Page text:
It is not always easy being a team player. As fun and exciting as it is to belong to a team, many times, it takes sacrifice. We give up pieces of ourselves, our own ambitions, our personal goals for the sake of the team or to be a good team player. This is of course what public service means. It is what serving in the military means. The team, the mission, is more important than our own. Sometimes, and maybe all too often, we forget that servanthood or having the heart of a servant is central to being a team player. Similarly, Patrick Lencioni claims humility is the central one of the three essential virtues (humble, hungry, and smart) of an Ideal Team Player.  Sometimes, I go through periods of struggling to be a good team player that coincides with what Seth Godin calls “dips, a temporary setback that will get better as you keep pushing”.  At work, I see good team players, fun and willing to be engaged. I see some not-so-good ones. I see some struggle and often need encouragement. I have even witnessed some go from good team players then spiral downwards. I listen to those who talk and share with me. I will even ask some whom I know have good intentions, but are just too “me-focused” to reach out and do something for another teammate. As fun as all of it is on most days, there are days that I feel parts of my soul just dies while staying with this team.  It is harsh to admit this because of my investment, but work is admittedly sometimes soul-crushing. Not long ago, I was called out by my own teammate that I was not living up to the concept of team that I was espousing so much at work. (Talk about soul-crushing, that was a wake up call.) Of course, I took this personally. I should, right?  How can I talk about teamwork and not be a good team player?  How can I do better at becoming an IDEAL team player?

In The Dip, Seth talks about being the best in the world at something, or specialization, and what I realized was that I struggled answering what I was the ‘best in the world at’?

“The people who are the best in the world specialize at getting really good at the questions they don’t know.”  -Seth Godin

What am I the best in the world at doing…being? I have been asking myself these questions over and over again… until it finally clicked – the latter question was an answer to the former. In other words, I could become the best in the world at being not just a good team player, but the BEST IDEAL TEAM PLAYER. That would be remarkable.

“To be a superstar, you must do something exceptional. Not just survive the Dip, but use the Dip as an opportunity to create something so extraordinary that people can’t help but talk about it, recommend it, and, yes, choose it.” Seth Godin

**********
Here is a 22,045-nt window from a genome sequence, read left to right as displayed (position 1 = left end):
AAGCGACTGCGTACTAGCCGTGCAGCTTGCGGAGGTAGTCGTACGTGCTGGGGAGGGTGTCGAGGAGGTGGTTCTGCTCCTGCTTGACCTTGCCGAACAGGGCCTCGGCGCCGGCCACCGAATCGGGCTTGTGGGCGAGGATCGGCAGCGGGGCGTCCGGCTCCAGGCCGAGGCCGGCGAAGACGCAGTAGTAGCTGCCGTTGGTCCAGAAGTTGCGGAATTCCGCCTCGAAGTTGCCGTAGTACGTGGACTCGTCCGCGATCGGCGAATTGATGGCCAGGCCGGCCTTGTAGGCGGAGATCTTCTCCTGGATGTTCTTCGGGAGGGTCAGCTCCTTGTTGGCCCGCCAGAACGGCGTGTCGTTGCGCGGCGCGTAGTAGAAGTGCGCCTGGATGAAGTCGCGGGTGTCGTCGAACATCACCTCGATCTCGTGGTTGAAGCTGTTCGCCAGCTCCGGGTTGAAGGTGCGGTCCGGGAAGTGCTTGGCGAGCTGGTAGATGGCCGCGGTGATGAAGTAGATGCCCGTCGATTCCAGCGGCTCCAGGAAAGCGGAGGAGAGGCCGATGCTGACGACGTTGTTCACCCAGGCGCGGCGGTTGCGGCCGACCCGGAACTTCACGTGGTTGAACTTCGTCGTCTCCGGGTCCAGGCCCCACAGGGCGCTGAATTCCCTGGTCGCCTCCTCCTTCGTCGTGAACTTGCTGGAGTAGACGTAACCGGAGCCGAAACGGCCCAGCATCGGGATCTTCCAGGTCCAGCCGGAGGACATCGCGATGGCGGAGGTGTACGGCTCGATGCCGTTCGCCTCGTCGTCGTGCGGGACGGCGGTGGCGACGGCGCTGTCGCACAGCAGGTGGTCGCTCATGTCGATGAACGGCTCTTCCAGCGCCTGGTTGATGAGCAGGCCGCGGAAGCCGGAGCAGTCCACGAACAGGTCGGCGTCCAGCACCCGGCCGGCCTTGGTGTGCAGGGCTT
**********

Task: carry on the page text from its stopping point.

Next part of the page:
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2 thoughts on “Team Players

  1. What if you and your team are repeatedly punished for being team players. Meaning the more you work to help others, the more you are relied upon, the more responsibilities you are given, the more you are stepped on and abused by non team players. All the work is pushed onto you and your team but when you recommend something, want to work on something important, or really need help it is dismissed repeatedly. Anytime you say no because you believe it is the right thing to do you are called out for not being team players. Now that is truly soul crushing. What do you then when encouragement no longer works, frustration sets in, and your team no longer feels valued? Being a team player is looked at in a negative light.

    Resentment has set in and the team believes the organization has morphed into political, time-wasting, ever changing processes bureaucracy that no longer provides much value. Push paper, have meetings, answer the same questions over and over, make no decisions…Rinse and repeat

    How do you turn it around? Or at some point do you just move on because you no longer believe.


    1. I highly recommend you read The Dip by Seth Godin. If you can answer the questions raised in that book, then you will understand whether you are simply in a Dip or a Cul-de-sac. There is a big difference and once YOU decide which it is, YOU can make the decision of what the next step should be… “moving on” is the only option, in my opinion. You don’t want to be stuck in a dip or a cul-de-sac, but YOU decide how and what you move on to. Thank you for your passion and response.